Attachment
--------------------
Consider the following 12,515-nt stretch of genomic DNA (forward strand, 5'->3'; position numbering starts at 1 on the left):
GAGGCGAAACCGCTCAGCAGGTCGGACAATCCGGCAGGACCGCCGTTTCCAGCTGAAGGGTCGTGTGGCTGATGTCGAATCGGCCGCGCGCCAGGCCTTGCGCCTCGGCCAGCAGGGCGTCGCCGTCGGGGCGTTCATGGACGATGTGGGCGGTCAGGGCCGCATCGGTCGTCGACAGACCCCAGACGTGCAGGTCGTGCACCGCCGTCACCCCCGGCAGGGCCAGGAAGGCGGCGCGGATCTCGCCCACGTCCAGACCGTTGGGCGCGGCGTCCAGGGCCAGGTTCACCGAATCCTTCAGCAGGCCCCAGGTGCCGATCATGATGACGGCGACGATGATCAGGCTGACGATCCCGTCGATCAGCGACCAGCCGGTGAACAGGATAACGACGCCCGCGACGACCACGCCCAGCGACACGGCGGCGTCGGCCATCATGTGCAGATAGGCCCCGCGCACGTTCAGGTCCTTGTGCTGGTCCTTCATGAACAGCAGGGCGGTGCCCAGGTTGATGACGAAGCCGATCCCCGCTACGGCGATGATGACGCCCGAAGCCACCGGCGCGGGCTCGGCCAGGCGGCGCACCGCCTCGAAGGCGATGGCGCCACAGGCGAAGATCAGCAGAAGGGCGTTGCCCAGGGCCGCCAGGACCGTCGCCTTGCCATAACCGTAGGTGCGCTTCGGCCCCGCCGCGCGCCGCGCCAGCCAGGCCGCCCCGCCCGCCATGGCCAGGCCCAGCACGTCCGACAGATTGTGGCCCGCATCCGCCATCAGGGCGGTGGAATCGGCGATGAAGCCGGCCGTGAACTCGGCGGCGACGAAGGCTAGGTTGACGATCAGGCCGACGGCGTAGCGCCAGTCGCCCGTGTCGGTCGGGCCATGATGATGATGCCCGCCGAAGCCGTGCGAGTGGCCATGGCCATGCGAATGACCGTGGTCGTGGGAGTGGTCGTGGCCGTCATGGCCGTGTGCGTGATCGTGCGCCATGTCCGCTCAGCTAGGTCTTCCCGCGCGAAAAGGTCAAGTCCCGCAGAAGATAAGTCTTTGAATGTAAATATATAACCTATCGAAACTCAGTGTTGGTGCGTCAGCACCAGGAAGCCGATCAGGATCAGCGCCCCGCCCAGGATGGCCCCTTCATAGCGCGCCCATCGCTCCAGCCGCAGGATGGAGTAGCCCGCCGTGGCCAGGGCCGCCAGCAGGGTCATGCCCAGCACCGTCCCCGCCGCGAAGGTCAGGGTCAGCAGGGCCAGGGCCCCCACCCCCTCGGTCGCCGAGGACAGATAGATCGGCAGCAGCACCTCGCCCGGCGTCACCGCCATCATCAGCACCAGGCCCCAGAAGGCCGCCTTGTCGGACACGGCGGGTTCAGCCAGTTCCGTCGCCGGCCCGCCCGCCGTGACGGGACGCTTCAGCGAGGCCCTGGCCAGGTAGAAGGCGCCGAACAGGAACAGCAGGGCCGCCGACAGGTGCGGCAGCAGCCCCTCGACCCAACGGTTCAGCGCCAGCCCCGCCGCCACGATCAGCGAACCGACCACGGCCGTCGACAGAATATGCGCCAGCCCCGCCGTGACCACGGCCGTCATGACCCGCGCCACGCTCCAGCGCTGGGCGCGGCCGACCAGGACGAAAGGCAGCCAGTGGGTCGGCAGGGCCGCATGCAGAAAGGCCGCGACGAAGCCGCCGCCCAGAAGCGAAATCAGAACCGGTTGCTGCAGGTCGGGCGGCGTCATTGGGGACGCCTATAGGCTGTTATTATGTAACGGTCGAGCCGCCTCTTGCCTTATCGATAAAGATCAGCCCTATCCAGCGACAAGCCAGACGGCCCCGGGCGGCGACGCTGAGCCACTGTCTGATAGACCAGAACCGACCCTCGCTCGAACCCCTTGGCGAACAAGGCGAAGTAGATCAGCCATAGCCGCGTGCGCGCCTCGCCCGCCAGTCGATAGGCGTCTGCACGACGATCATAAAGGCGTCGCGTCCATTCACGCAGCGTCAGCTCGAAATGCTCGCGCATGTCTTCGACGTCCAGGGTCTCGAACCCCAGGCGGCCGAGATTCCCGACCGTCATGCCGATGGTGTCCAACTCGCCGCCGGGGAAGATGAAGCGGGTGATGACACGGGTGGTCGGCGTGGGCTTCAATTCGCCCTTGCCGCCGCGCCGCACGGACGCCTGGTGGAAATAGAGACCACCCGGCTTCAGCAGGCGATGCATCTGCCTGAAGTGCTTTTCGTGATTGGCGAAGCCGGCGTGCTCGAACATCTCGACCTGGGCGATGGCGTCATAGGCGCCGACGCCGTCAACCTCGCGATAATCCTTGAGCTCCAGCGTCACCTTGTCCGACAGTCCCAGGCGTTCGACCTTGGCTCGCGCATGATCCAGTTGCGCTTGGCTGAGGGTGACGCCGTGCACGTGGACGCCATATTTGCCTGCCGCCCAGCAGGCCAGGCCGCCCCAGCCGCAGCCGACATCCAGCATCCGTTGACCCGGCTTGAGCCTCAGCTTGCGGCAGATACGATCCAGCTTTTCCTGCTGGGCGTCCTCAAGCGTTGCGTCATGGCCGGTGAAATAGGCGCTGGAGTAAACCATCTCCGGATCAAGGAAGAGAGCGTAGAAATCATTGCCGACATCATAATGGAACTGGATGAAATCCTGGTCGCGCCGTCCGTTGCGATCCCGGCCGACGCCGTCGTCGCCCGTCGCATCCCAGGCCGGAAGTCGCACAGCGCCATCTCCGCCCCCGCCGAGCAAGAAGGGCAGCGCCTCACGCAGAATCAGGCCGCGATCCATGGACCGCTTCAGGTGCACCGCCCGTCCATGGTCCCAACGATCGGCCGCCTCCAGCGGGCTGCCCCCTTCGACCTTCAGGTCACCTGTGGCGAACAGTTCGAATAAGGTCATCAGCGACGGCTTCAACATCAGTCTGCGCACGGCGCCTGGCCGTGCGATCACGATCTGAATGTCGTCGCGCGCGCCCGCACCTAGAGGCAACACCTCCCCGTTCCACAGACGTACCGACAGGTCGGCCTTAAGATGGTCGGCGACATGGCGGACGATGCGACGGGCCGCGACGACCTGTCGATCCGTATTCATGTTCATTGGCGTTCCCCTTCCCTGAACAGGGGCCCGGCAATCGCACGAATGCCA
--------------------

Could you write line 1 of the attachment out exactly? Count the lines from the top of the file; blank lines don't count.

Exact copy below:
Consider the following 12,515-nt stretch of genomic DNA (forward strand, 5'->3'; position numbering starts at 1 on the left):